> Instead of a separate distro, perhaps it would be simpler for
> everybody if there was a "no-GUI server" installation option that
> simply doesn't install the GUI tools. Would that meet your needs?

Thanks for the quick response Jeff!

We also already did have a discussion about having a minimal server 
installation option for Cayman / Indiana here:


and Alan Coopersmith said they had some problems getting IPS and the Cayman 
installer to inter-operate with each other to allow you to choose which 
packages you wanted in time for the 2009.06 release, which was why I suggested 
it might be easier to just create a minimalized "server only" distro for 
Indiana like Ubuntu did for Ubuntu Server than to fix whatever it is that's 
going on with IPS that prevents it from letting you choose what packages to 

IMO it doesn't matter that much whether Sun goes with the "Red Hat" approach of 
having one really big installation DVD / CD set that has a lot of packages on 
it and lets you choose what packages you want to install or whether Sun goes 
with the "Canonical / Ubuntu" approach of having an entirely separate "server 
only" installation CD that doesn't have any X-windows packages on it. Sun 
should just go with whatever method is easiest for them to implement so that 
they can get a decent OpenSolaris Indiana server configuration out to the 
public as quickly as possible so that Indiana can get a foot hold in the data 
center vis-a-vis RHEL and start to become a source of immediate revenue for Sun 
in terms of server support contracts. I will say though that in my opinion the 
Ubuntu Server method has a very slight advantage over Red Hat in that their 
"Ubuntu Server" distro is a little faster to download and install than RHEL is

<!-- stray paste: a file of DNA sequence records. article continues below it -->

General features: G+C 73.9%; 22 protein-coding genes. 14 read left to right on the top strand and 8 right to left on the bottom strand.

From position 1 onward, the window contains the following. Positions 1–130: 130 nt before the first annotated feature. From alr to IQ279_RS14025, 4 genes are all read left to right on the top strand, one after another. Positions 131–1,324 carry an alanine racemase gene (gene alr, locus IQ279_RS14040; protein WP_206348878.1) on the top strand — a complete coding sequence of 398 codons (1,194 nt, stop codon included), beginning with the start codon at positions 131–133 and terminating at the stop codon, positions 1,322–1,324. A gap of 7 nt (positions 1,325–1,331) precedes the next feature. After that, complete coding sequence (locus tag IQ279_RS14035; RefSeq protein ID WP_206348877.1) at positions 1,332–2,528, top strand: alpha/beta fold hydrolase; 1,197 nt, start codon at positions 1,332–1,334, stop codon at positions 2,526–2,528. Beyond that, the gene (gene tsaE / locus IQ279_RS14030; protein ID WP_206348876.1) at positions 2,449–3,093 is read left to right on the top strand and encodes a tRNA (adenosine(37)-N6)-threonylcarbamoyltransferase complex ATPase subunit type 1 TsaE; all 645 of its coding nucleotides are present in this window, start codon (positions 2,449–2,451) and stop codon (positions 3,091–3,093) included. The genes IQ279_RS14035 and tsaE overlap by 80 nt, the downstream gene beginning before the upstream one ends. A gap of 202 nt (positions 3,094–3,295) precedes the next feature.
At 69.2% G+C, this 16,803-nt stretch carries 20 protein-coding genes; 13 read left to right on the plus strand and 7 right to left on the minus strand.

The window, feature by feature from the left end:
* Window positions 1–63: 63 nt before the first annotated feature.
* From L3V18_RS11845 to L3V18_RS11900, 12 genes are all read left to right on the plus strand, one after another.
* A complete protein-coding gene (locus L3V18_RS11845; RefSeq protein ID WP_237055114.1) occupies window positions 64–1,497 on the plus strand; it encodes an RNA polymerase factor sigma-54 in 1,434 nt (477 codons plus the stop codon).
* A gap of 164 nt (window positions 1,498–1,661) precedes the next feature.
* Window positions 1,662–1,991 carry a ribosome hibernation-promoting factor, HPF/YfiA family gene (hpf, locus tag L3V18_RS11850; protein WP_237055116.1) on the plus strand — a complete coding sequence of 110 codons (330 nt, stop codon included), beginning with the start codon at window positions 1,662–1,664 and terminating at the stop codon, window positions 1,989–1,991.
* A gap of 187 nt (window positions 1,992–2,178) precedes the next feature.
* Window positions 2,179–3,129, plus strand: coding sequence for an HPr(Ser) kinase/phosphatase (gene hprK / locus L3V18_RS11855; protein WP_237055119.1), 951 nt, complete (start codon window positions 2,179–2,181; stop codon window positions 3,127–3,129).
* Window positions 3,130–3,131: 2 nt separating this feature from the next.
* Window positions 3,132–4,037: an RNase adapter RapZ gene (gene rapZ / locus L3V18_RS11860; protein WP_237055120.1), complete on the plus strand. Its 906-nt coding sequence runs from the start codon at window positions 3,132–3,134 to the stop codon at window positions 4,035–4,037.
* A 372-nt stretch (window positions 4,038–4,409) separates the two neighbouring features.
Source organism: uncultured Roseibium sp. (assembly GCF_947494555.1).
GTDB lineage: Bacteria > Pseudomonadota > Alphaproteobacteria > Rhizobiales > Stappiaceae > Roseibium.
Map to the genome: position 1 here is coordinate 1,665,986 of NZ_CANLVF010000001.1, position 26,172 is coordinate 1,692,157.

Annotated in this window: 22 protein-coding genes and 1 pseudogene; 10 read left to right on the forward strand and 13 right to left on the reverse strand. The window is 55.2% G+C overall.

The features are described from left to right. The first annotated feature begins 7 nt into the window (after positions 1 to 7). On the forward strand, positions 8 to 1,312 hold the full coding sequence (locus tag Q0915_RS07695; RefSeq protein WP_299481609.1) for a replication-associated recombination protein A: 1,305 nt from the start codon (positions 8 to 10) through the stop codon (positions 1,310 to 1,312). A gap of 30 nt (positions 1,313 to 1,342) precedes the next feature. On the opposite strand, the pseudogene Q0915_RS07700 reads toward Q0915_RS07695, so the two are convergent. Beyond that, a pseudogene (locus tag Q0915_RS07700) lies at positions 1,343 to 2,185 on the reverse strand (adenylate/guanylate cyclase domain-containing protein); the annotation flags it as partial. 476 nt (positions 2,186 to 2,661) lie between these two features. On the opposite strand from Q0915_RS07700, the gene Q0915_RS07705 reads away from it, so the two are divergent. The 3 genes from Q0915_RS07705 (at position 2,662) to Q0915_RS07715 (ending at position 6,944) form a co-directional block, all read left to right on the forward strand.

and it's faster and easier to configure and set up as well b
 ecause it focuses on just doing one thing and doing that one thing well and 
doesn't try too hard to be all things to all people.

Another important thing to keep in mind is that many server users would like to 
have "virtual consoles" configured by default on the server instead of 
X-windows so that they can switch between different command line consoles. As I 
understand it, X-windows doesn't work properly if you have the virtual consoles 
enabled on OpenSolaris (see links below):



so if we have to choose between either having X-windows OR virtual consoles, 
why not have a server only install that removes GNOME and X-windows and instead 
immediately gives you a working virtual consoles implementation during the 
first reboot right after the install is finished. A specialized server 
installation would have an advantage in that virtual consoles would "just work" 
and the sysadmin wouldn't have to waste his precious time using SMF to tweak 
the configuration files and svcadm enable each virtual console one at a time.
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